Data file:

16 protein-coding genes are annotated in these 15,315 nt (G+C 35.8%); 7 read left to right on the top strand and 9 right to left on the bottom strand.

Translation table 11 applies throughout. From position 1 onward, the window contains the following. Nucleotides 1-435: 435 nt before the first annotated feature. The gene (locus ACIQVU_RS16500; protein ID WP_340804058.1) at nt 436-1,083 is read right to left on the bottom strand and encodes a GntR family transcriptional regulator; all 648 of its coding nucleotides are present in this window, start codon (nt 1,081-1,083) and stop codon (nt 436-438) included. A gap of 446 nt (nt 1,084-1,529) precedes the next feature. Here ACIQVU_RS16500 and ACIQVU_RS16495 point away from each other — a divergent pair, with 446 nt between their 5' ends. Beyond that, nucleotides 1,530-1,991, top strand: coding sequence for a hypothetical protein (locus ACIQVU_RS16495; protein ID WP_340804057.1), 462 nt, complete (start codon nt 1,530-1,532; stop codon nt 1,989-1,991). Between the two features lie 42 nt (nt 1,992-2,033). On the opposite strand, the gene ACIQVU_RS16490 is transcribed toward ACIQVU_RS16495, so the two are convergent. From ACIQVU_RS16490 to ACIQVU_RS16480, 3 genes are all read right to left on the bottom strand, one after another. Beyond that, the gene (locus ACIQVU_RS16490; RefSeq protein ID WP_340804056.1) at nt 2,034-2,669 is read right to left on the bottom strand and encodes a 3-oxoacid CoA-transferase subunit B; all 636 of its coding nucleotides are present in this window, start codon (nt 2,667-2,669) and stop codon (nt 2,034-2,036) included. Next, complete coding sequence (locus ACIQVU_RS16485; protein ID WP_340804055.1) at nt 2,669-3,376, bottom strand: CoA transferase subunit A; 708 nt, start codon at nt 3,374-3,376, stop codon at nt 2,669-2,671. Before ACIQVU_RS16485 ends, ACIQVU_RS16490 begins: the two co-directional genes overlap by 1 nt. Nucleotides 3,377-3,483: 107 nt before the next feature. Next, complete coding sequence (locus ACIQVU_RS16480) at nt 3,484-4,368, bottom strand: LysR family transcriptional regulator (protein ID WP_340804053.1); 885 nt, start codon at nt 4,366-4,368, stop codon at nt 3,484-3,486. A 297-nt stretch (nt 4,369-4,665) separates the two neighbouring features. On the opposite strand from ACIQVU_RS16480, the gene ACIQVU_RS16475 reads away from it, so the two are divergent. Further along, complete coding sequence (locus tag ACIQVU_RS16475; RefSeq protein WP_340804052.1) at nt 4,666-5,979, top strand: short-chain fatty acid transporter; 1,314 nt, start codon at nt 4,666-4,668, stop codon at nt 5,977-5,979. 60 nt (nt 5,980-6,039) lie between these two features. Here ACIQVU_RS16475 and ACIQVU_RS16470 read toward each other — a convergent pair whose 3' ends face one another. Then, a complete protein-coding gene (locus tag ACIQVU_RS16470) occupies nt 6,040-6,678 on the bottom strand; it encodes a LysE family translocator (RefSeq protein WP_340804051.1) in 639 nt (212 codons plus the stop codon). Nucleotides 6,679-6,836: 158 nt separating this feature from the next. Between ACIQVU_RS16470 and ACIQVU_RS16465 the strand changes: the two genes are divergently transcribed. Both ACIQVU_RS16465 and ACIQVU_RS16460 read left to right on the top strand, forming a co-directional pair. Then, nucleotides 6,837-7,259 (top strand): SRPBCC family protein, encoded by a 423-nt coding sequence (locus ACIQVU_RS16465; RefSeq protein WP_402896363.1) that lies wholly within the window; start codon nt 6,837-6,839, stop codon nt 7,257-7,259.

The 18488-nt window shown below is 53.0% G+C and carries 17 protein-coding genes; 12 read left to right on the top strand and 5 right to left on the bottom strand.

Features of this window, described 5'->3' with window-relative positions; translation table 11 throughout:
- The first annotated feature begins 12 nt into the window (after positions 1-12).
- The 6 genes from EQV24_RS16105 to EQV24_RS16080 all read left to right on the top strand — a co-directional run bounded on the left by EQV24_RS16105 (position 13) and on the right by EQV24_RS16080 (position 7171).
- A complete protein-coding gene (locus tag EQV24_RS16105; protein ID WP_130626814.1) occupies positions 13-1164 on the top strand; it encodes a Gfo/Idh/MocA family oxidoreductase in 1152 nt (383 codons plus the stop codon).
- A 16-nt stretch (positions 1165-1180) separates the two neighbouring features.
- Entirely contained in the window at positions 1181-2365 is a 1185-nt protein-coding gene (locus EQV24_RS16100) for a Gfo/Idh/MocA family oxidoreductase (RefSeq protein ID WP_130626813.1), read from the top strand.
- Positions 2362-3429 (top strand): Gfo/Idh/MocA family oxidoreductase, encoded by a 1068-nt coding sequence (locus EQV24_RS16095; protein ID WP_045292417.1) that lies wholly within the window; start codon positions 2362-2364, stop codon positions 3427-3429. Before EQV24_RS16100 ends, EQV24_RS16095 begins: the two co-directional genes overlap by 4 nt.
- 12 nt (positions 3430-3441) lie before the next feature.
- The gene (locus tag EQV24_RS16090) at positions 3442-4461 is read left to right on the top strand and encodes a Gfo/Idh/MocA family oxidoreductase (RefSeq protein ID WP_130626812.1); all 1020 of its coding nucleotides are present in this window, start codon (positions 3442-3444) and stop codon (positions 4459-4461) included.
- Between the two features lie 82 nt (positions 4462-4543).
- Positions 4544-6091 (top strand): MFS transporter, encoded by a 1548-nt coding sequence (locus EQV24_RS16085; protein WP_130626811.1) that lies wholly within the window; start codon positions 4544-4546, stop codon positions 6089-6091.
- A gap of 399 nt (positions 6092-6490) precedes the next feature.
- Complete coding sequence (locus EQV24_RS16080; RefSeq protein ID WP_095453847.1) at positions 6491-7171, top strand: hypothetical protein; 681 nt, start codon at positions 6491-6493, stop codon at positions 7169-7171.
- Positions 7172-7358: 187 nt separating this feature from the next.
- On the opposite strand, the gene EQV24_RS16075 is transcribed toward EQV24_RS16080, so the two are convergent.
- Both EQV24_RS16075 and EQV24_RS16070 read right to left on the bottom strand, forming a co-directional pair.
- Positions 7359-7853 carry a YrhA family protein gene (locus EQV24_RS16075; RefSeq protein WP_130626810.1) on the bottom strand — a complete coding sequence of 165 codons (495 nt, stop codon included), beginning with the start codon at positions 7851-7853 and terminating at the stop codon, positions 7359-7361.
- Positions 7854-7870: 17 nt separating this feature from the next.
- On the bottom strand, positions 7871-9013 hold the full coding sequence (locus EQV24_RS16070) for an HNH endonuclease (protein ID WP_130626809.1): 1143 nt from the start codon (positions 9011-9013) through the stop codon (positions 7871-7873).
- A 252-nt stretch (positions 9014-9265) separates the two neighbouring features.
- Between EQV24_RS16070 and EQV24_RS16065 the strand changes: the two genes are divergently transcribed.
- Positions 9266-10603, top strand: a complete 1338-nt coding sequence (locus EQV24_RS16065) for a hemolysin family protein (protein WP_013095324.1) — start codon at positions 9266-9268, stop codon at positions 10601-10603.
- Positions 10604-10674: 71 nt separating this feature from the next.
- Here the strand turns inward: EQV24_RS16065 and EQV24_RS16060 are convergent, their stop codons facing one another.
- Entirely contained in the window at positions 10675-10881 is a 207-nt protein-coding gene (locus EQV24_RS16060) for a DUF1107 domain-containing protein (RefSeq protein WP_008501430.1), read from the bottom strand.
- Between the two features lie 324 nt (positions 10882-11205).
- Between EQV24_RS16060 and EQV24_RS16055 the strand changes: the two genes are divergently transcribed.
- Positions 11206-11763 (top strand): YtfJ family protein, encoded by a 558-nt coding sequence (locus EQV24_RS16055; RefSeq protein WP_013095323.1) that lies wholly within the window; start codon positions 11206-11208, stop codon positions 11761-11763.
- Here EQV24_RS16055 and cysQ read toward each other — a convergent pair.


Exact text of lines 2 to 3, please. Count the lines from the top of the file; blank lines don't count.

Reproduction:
Translation table 11 applies throughout. From position 1 onward, the window contains the following. Nucleotides 1-435: 435 nt before the first annotated feature. The gene (locus ACIQVU_RS16500; protein ID WP_340804058.1) at nt 436-1,083 is read right to left on the bottom strand and encodes a GntR family transcriptional regulator; all 648 of its coding nucleotides are present in this window, start codon (nt 1,081-1,083) and stop codon (nt 436-438) included. A gap of 446 nt (nt 1,084-1,529) precedes the next feature. Here ACIQVU_RS16500 and ACIQVU_RS16495 point away from each other — a divergent pair, with 446 nt between their 5' ends. Beyond that, nucleotides 1,530-1,991, top strand: coding sequence for a hypothetical protein (locus ACIQVU_RS16495; protein ID WP_340804057.1), 462 nt, complete (start codon nt 1,530-1,532; stop codon nt 1,989-1,991). Between the two features lie 42 nt (nt 1,992-2,033). On the opposite strand, the gene ACIQVU_RS16490 is transcribed toward ACIQVU_RS16495, so the two are convergent. From ACIQVU_RS16490 to ACIQVU_RS16480, 3 genes are all read right to left on the bottom strand, one after another. Beyond that, the gene (locus ACIQVU_RS16490; RefSeq protein ID WP_340804056.1) at nt 2,034-2,669 is read right to left on the bottom strand and encodes a 3-oxoacid CoA-transferase subunit B; all 636 of its coding nucleotides are present in this window, start codon (nt 2,667-2,669) and stop codon (nt 2,034-2,036) included. Next, complete coding sequence (locus ACIQVU_RS16485; protein ID WP_340804055.1) at nt 2,669-3,376, bottom strand: CoA transferase subunit A; 708 nt, start codon at nt 3,374-3,376, stop codon at nt 2,669-2,671. Before ACIQVU_RS16485 ends, ACIQVU_RS16490 begins: the two co-directional genes overlap by 1 nt. Nucleotides 3,377-3,483: 107 nt before the next feature. Next, complete coding sequence (locus ACIQVU_RS16480) at nt 3,484-4,368, bottom strand: LysR family transcriptional regulator (protein ID WP_340804053.1); 885 nt, start codon at nt 4,366-4,368, stop codon at nt 3,484-3,486. A 297-nt stretch (nt 4,369-4,665) separates the two neighbouring features. On the opposite strand from ACIQVU_RS16480, the gene ACIQVU_RS16475 reads away from it, so the two are divergent. Further along, complete coding sequence (locus tag ACIQVU_RS16475; RefSeq protein WP_340804052.1) at nt 4,666-5,979, top strand: short-chain fatty acid transporter; 1,314 nt, start codon at nt 4,666-4,668, stop codon at nt 5,977-5,979. 60 nt (nt 5,980-6,039) lie between these two features. Here ACIQVU_RS16475 and ACIQVU_RS16470 read toward each other — a convergent pair whose 3' ends face one another. Then, a complete protein-coding gene (locus tag ACIQVU_RS16470) occupies nt 6,040-6,678 on the bottom strand; it encodes a LysE family translocator (RefSeq protein WP_340804051.1) in 639 nt (212 codons plus the stop codon). Nucleotides 6,679-6,836: 158 nt separating this feature from the next. Between ACIQVU_RS16470 and ACIQVU_RS16465 the strand changes: the two genes are divergently transcribed. Both ACIQVU_RS16465 and ACIQVU_RS16460 read left to right on the top strand, forming a co-directional pair. Then, nucleotides 6,837-7,259 (top strand): SRPBCC family protein, encoded by a 423-nt coding sequence (locus ACIQVU_RS16465; RefSeq protein WP_402896363.1) that lies wholly within the window; start codon nt 6,837-6,839, stop codon nt 7,257-7,259.

The 18488-nt window shown below is 53.0% G+C and carries 17 protein-coding genes; 12 read left to right on the top strand and 5 right to left on the bottom strand.